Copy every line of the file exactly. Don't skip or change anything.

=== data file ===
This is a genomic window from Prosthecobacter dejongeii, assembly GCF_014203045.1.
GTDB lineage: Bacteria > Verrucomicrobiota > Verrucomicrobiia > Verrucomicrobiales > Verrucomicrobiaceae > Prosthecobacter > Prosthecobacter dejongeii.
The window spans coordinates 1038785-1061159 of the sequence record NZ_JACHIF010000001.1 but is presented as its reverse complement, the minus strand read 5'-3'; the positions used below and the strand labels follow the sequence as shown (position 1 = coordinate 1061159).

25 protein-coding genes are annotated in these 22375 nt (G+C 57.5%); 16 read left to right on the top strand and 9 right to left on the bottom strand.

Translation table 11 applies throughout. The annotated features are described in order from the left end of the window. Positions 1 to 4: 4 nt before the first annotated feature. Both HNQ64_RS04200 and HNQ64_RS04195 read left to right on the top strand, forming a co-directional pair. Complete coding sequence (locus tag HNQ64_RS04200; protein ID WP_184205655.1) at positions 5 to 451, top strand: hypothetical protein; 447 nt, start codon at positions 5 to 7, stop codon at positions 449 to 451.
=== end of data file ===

This is a genomic window from Prosthecobacter dejongeii, assembly GCF_014203045.1.
GTDB lineage: Bacteria > Verrucomicrobiota > Verrucomicrobiia > Verrucomicrobiales > Verrucomicrobiaceae > Prosthecobacter > Prosthecobacter dejongeii.
The window spans coordinates 1038785-1061159 of the sequence record NZ_JACHIF010000001.1 but is presented as its reverse complement, the minus strand read 5'-3'; the positions used below and the strand labels follow the sequence as shown (position 1 = coordinate 1061159).

25 protein-coding genes are annotated in these 22375 nt (G+C 57.5%); 16 read left to right on the top strand and 9 right to left on the bottom strand.

Translation table 11 applies throughout. The annotated features are described in order from the left end of the window. Positions 1 to 4: 4 nt before the first annotated feature. Both HNQ64_RS04200 and HNQ64_RS04195 read left to right on the top strand, forming a co-directional pair. Complete coding sequence (locus tag HNQ64_RS04200; protein ID WP_184205655.1) at positions 5 to 451, top strand: hypothetical protein; 447 nt, start codon at positions 5 to 7, stop codon at positions 449 to 451.